i look around me, around our life. sometimes i think that the raucous sounds of holiday music and cookie-baking and a turkey in the oven and wrap all over the floor are the only things that would make it ideal. and sometimes i know – deep in my heart – that all i want, really, is to love and be loved, to share a little time and know that my presence makes a tiny difference – in the unique way of a snowflake – in the lives of all those i adore.
the old boards creak. and, at night – when it is bitter cold out – they pop, like the sound ice makes under your feet on a frozen lake, only not as treacherous.
in the summer he replaces the deck screws that have risen, stubbed-toe-tripping-hazards, worry about dogga’s paws. in the winter it is clear of all summer amenities. with just the old wooden glider and chair left, it is sans wrought iron, sans outdoor rugs that define its space, sans umbrella shielding our eyes from the sun while we dine, sans old door and happy-hour two-step ladders that hold wine glasses, sans fire column, sans record player, sans lavender and lemongrass. to look outside at the deck – even without snow – it is obvious that winter is approaching, the starkness is blatant and a little sad. we speak of a tree for out there and, if we go to the forest to cut one down we may cut down two and place one outside so that we can see it – lit – from the window.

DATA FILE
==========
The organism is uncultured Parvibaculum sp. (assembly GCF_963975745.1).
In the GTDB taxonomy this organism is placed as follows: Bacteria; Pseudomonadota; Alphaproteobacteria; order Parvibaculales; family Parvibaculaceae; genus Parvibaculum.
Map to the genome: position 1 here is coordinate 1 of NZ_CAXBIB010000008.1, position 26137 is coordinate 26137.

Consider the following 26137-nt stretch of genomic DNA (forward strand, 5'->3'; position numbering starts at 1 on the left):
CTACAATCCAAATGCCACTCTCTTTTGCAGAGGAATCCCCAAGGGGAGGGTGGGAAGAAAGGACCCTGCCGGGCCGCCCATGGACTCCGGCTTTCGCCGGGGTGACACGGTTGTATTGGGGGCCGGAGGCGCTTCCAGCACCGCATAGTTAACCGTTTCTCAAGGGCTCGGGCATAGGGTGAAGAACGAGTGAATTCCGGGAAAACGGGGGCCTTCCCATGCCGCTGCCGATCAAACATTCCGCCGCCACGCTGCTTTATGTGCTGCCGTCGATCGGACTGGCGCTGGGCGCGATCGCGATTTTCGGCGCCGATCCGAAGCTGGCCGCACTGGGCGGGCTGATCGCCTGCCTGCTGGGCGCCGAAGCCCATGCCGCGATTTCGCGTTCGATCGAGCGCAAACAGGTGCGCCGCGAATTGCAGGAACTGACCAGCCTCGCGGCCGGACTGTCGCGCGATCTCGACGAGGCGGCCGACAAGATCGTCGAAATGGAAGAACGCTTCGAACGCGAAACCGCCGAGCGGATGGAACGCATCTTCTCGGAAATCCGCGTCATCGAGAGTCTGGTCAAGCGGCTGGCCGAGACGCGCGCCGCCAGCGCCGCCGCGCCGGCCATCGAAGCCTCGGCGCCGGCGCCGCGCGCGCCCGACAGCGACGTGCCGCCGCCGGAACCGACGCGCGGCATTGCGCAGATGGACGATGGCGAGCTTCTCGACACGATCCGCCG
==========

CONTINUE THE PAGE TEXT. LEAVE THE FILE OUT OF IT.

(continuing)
the old deck has gone through many iterations, first built – by a dad and a grandpa – to help keep tiny toddlers safely playing – a railing all around and gates. a bright plastic little tikes picnic table anchored one end, with a round wrought iron table and chairs on the other end. back then, it was a place for snacks and bubbles, matchbox cars and babydolls, a turtle sandbox, and children dancing to a fisher-price cassette player.
the toddlers, past toddling, grew fast and, eventually, the railing and the gates were removed and the deck, still with the same wrought iron table, was open to the backyard, easy access to the swingset and the fort and, then, the basketball hoop.
years later, with the addition of the stone patio, it would be the place people would gather – for fourth of july barbecues, for the-big-dig day of the pond, for slow dance parties, for pre-wedding gatherings, gatherings for any reason. the old wrought iron table, another coat of rustoleum black paint, still holding vigil for food and gaiety.